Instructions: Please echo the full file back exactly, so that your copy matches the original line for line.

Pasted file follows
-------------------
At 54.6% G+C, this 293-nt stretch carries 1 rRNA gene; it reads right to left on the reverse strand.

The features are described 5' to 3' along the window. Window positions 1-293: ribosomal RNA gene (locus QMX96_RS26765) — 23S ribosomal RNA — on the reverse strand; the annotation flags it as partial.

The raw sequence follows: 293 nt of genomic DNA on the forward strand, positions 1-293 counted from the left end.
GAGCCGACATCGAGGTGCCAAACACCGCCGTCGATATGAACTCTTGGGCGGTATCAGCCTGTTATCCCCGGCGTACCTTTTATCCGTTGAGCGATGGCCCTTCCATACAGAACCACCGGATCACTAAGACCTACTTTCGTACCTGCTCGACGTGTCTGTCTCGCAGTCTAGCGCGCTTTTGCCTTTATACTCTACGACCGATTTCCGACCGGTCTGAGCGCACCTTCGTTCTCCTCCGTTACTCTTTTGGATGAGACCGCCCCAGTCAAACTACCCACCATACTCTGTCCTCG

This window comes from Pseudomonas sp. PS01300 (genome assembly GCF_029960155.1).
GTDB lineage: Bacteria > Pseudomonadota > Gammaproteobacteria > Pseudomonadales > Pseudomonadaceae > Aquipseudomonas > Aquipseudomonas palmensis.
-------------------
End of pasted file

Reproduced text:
At 54.6% G+C, this 293-nt stretch carries 1 rRNA gene; it reads right to left on the reverse strand.

The features are described 5' to 3' along the window. Window positions 1-293: ribosomal RNA gene (locus QMX96_RS26765) — 23S ribosomal RNA — on the reverse strand; the annotation flags it as partial.

The raw sequence follows: 293 nt of genomic DNA on the forward strand, positions 1-293 counted from the left end.
GAGCCGACATCGAGGTGCCAAACACCGCCGTCGATATGAACTCTTGGGCGGTATCAGCCTGTTATCCCCGGCGTACCTTTTATCCGTTGAGCGATGGCCCTTCCATACAGAACCACCGGATCACTAAGACCTACTTTCGTACCTGCTCGACGTGTCTGTCTCGCAGTCTAGCGCGCTTTTGCCTTTATACTCTACGACCGATTTCCGACCGGTCTGAGCGCACCTTCGTTCTCCTCCGTTACTCTTTTGGATGAGACCGCCCCAGTCAAACTACCCACCATACTCTGTCCTCG

This window comes from Pseudomonas sp. PS01300 (genome assembly GCF_029960155.1).
GTDB lineage: Bacteria > Pseudomonadota > Gammaproteobacteria > Pseudomonadales > Pseudomonadaceae > Aquipseudomonas > Aquipseudomonas palmensis.